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David Harewood collapses when he meets Viscount Lascelles whose ancestors enslaved his family

Actor David Harewood burst into tears after discovering the names of his four-time great-grandparents and having an extraordinary conversation with The Earl of Harewood, whose ancestors enslaved them.

Born in Birmingham to Barbadian parents, the 55-year-old Homeland star traveled to Barbados to see the plantations his relatives worked on and to Harewood House in Yorkshire – the home of an aristocratic British family built with the profits from the slavery.

He met Viscount David Lascelles, 70, the 8th Earl of Harewood, the Queen’s godson and first cousin after he was removed. The actor’s surname is taken from the name of the house. Slaves, who had no records of their origin, were given the names of their masters.

In scenes captured by Channel 5’s cameras for the documentary 1,000 Years A Slave, which aired last night, the aristocrat explained that he doesn’t feel guilty about his family’s past, but does feel “responsible” for his family name for good today.

Actor David Harewood burst into tears after discovering the names of his four-times great-grandparents and having an extraordinary conversation with The Earl of Harewood, whose ancestors enslaved them in a new Channel 5 documentary (pictured together)

Actor David Harewood burst into tears after discovering the names of his four-times great-grandparents and having an extraordinary conversation with The Earl of Harewood, whose ancestors enslaved them in a new Channel 5 documentary (pictured together)

The couple first met in 2007, during celebrations to mark the bicentenary of the Abolition of Slavery Act, but at the time David did not know the names of his enslaved ancestors. David also visited the house – near Leeds – when he was in his twenties, but had no idea of ​​his family’s connection to it.

But after meeting genealogists in Barbados, he discovered that his paternal great-great-great-grandfather, Richard Harewood, was born in 1817 on the Fortescue Plantation in St. Phillip, who helped fund the English mansion.

Richard’s wife Betty – David’s four-times great-grandmother – was also born a slave on the Fortescue Plantation.

While David had explored part of his family tree, he had never known the names of his enslaved ancestors until he met local genealogist Pat Stafford in St Philip.

Before 1854 and the abolition of slavery, enslaved people were not included in the register of births and deaths, meaning David could not find the names through conventional methods.

The Homeland star, 54, (pictured) who was born in Birmingham to Barbadian parents, traveled to Barbados to see the plantations his relatives worked on and to Harewood House in Yorkshire - the home of an aristocratic British family built with the profits made from slavery.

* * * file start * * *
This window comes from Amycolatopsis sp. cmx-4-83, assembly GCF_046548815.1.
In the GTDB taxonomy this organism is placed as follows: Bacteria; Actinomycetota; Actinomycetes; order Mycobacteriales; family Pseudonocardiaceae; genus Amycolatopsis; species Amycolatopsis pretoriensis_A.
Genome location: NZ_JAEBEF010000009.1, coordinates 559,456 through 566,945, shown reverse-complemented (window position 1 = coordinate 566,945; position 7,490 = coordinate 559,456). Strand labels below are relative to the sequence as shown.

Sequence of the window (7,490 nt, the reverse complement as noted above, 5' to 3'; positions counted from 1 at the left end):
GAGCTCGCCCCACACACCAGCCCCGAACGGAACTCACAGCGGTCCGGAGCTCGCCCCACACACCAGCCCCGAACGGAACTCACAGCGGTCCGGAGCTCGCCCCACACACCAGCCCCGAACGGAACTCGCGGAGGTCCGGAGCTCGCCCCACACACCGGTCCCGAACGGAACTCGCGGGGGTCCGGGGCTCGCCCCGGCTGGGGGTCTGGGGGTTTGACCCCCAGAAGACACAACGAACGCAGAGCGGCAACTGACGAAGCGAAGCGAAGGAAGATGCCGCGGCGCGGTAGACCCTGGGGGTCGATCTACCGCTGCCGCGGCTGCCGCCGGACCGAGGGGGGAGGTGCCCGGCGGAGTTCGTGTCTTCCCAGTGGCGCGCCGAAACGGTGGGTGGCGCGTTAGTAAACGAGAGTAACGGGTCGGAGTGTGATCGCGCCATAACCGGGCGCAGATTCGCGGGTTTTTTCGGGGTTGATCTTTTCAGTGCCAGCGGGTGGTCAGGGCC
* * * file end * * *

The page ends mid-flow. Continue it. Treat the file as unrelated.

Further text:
The Homeland star, 54, (pictured) who was born in Birmingham to Barbadian parents, traveled to Barbados to see the plantations his relatives worked on and to Harewood House in Yorkshire - the home of an aristocratic British family built with the profits made from slavery.

The Homeland star, 54, (pictured) who was born in Birmingham to Barbadian parents, traveled to Barbados to see the plantations his relatives worked on and to Harewood House in Yorkshire – the home of an aristocratic British family built with the profits made from slavery.

But Pat was able to find the names of David’s relatives by looking through the slave registers, which were introduced in 1817 after the Bussa Rebellion – the largest slave revolt in Barbadian history.

“I learn more about my family, it just helps to color my identity and the history of my people. I’m sure it can get a little emotional, it’s a very dark chapter in British history,” David explained, adding that he was never taught about slavery in schools.

While looking out over a cluster of sugar plantations with Pat, David explains, “I know part of my family tree.

“These plantations belonged to Leo of Harewood,” Pat explained.

“We found a file on a lady named Betty who had a son named Benjamin.

“I found Richard – 17 years old in 1834 – these people who we think are your four times great-grandparents.”

Gratefully, David said ‘that’s unbelievable’, adding ‘it’s kinda sad to know’.

While David had explored part of his family tree, he had never known the names of his enslaved ancestors until he met local genealogist Pat Stafford in St. Philip, Barbados (pictured together)